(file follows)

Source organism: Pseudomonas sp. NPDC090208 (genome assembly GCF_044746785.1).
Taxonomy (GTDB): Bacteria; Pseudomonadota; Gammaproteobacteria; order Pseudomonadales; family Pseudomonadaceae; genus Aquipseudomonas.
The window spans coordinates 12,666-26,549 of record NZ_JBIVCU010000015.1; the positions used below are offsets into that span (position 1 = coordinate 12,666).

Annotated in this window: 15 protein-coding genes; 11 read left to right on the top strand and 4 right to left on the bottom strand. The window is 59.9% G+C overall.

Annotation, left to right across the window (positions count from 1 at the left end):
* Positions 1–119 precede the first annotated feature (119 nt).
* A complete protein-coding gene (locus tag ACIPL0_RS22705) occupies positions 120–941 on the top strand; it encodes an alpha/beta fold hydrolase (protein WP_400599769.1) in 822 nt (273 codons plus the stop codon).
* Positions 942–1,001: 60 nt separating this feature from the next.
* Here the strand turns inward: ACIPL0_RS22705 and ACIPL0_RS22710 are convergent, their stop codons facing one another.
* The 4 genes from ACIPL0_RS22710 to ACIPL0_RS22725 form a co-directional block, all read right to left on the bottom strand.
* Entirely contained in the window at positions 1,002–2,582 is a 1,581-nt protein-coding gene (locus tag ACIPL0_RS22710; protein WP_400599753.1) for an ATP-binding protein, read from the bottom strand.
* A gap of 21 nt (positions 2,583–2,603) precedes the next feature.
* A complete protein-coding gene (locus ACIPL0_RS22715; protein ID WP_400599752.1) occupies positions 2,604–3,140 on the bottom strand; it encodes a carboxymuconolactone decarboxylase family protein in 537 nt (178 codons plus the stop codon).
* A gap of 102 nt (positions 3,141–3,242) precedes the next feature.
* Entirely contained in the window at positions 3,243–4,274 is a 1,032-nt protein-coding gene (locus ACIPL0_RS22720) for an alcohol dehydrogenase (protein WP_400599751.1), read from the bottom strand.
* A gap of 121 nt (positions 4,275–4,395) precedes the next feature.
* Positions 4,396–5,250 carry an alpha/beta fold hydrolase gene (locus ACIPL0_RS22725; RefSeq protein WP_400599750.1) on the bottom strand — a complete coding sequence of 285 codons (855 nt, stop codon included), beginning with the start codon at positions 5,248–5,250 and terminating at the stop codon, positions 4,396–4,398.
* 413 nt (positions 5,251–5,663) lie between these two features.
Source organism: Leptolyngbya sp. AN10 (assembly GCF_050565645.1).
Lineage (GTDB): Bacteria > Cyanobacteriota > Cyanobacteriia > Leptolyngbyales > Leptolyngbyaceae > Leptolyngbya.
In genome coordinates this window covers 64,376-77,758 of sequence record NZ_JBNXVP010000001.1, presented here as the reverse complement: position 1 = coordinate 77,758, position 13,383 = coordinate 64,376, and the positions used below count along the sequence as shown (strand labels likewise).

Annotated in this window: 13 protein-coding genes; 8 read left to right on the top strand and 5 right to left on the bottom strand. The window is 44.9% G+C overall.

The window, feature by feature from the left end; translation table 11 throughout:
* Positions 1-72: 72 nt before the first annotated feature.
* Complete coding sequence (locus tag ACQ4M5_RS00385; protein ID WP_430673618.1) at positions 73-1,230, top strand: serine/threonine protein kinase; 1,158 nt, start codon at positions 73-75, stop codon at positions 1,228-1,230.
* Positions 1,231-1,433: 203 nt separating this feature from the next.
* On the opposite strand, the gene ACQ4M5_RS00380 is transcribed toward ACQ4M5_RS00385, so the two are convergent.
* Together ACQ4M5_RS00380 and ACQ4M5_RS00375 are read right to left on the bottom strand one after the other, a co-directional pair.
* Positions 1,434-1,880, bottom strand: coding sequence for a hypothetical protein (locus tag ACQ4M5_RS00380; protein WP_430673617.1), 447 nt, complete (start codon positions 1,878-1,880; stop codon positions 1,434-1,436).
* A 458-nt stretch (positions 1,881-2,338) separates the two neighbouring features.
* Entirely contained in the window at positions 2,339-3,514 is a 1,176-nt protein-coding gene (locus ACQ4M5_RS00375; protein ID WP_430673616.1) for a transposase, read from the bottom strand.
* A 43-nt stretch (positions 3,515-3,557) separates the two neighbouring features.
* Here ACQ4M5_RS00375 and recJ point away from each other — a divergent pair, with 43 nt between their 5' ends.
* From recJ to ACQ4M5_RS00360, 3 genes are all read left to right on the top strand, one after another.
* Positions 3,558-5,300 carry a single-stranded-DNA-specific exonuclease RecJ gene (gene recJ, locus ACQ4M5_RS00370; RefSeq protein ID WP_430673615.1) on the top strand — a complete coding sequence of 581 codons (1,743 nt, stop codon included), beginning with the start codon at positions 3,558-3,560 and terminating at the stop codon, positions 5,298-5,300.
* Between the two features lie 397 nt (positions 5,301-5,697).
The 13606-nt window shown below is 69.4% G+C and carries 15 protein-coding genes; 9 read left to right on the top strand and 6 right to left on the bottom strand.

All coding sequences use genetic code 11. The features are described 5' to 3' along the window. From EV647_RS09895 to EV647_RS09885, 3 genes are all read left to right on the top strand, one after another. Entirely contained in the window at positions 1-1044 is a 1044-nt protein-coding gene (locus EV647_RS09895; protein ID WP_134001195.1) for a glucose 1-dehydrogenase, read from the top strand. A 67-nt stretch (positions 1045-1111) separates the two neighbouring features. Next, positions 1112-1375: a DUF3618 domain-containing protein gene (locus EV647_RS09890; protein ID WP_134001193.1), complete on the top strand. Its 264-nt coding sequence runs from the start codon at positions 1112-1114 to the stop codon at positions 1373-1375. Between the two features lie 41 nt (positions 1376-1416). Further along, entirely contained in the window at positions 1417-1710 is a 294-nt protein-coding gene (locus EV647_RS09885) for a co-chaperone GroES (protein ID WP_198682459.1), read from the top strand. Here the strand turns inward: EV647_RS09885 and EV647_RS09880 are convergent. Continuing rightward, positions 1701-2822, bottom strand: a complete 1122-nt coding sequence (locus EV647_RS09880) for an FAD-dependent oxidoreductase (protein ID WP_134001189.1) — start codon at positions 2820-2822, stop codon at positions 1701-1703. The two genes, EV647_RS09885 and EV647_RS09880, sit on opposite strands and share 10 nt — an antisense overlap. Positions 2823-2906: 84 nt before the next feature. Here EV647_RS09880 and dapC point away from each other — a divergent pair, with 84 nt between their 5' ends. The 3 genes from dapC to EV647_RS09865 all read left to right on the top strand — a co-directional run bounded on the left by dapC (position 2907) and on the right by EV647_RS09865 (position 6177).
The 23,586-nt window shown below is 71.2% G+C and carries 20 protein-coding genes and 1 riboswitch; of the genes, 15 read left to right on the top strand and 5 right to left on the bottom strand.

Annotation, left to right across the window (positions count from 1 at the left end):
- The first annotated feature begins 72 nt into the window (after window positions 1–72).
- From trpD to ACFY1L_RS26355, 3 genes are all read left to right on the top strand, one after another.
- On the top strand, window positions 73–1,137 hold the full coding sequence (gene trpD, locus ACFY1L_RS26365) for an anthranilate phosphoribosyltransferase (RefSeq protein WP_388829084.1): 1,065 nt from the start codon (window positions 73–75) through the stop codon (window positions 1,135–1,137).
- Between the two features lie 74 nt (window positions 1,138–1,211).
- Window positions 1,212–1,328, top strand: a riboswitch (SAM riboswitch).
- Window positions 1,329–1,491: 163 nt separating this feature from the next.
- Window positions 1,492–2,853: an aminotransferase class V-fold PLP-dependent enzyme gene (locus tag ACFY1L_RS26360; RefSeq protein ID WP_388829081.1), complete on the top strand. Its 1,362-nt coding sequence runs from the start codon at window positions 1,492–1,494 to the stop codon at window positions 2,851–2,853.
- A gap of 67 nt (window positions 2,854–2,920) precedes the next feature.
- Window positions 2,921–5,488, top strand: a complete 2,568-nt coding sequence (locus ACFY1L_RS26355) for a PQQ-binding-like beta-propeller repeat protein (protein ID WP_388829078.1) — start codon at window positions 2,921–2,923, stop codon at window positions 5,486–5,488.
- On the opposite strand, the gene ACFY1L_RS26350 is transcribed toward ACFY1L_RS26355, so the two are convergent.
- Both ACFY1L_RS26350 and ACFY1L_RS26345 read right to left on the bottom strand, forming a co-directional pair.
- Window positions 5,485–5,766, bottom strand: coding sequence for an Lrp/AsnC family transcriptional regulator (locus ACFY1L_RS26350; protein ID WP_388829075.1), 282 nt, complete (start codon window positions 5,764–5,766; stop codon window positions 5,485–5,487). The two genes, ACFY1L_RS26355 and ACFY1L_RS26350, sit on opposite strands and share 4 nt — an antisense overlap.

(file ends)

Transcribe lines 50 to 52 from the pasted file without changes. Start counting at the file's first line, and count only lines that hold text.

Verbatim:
- On the opposite strand, the gene ACFY1L_RS26350 is transcribed toward ACFY1L_RS26355, so the two are convergent.
- Both ACFY1L_RS26350 and ACFY1L_RS26345 read right to left on the bottom strand, forming a co-directional pair.
- Window positions 5,485–5,766, bottom strand: coding sequence for an Lrp/AsnC family transcriptional regulator (locus ACFY1L_RS26350; protein ID WP_388829075.1), 282 nt, complete (start codon window positions 5,764–5,766; stop codon window positions 5,485–5,487). The two genes, ACFY1L_RS26355 and ACFY1L_RS26350, sit on opposite strands and share 4 nt — an antisense overlap.